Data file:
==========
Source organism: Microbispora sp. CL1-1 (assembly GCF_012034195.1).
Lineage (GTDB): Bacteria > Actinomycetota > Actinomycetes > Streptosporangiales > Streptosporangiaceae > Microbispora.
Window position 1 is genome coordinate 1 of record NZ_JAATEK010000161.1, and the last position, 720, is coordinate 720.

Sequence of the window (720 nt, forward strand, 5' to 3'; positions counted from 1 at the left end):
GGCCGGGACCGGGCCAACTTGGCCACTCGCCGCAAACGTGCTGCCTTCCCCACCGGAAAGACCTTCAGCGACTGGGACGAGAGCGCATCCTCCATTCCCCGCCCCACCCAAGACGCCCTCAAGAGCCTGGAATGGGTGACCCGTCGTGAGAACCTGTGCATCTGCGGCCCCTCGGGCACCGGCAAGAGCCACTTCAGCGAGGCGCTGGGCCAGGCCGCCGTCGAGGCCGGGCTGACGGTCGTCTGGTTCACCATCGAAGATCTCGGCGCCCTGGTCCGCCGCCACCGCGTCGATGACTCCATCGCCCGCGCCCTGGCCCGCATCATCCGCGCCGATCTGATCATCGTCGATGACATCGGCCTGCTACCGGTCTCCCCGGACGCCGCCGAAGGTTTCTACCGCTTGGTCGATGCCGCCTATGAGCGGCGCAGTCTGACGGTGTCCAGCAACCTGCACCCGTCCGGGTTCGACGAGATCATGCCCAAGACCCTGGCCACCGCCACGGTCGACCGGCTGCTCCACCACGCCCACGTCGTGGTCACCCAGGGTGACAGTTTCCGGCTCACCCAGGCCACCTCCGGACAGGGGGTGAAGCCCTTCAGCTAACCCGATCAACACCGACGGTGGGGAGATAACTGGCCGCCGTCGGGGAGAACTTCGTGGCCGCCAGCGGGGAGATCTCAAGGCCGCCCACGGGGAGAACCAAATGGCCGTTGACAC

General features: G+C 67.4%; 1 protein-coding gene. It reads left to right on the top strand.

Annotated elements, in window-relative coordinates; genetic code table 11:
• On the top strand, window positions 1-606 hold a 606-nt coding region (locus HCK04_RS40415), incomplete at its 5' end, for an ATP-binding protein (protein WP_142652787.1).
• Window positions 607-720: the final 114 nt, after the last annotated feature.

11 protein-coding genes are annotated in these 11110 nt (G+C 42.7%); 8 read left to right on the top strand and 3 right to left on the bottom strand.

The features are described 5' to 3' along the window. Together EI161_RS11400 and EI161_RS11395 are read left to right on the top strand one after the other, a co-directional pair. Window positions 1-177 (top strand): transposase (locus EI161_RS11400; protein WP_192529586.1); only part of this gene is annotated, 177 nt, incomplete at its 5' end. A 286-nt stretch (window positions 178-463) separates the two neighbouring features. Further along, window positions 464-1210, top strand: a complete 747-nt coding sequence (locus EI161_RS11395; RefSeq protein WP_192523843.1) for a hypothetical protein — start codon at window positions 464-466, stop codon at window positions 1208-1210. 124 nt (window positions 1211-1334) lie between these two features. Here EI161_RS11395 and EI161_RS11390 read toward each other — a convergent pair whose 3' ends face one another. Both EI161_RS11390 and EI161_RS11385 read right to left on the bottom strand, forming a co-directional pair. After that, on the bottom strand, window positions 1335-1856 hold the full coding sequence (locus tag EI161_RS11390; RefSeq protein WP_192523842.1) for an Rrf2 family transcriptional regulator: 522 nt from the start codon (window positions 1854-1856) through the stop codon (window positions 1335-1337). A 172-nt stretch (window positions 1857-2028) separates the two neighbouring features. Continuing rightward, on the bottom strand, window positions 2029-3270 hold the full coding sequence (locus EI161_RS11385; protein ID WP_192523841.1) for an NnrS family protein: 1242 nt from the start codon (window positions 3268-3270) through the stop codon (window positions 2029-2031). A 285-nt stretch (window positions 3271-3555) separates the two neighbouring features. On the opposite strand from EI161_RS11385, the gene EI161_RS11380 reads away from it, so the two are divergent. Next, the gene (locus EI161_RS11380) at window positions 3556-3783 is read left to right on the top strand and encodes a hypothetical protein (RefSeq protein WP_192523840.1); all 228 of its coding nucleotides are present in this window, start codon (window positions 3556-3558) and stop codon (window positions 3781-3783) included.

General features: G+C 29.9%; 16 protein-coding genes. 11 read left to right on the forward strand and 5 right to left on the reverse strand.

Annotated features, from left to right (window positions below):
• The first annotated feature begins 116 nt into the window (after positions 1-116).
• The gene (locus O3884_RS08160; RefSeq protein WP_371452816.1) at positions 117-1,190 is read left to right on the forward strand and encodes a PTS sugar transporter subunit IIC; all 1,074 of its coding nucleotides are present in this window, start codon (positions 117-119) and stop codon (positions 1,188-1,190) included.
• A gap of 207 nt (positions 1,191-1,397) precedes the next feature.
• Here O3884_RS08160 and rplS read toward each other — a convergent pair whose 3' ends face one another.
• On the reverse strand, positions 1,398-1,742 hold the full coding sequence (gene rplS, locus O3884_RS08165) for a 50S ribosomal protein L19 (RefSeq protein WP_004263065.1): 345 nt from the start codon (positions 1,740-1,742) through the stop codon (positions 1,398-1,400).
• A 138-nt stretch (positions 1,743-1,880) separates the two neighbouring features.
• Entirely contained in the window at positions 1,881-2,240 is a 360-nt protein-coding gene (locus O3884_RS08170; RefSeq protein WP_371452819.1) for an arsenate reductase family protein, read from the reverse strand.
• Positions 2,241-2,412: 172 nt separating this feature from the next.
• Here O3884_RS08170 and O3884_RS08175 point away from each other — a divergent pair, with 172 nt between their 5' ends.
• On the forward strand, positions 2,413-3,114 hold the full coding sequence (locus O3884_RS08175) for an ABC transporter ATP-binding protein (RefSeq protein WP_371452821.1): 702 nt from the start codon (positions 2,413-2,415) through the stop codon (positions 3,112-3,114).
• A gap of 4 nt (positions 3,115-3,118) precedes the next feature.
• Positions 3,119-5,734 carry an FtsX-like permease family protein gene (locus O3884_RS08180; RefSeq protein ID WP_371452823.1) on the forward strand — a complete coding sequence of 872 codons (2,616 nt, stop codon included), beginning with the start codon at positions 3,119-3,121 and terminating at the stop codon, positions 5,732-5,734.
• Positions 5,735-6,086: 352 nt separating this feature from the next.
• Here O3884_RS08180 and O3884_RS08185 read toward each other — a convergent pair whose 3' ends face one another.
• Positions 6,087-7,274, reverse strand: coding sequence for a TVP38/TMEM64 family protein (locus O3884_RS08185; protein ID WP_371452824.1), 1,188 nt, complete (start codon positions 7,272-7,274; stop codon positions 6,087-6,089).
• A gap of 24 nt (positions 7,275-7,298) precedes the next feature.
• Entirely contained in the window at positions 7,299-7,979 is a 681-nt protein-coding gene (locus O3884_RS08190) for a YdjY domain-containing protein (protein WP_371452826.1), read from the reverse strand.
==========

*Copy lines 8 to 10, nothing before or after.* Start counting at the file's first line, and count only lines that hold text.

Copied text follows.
• On the top strand, window positions 1-606 hold a 606-nt coding region (locus HCK04_RS40415), incomplete at its 5' end, for an ATP-binding protein (protein WP_142652787.1).
• Window positions 607-720: the final 114 nt, after the last annotated feature.

11 protein-coding genes are annotated in these 11110 nt (G+C 42.7%); 8 read left to right on the top strand and 3 right to left on the bottom strand.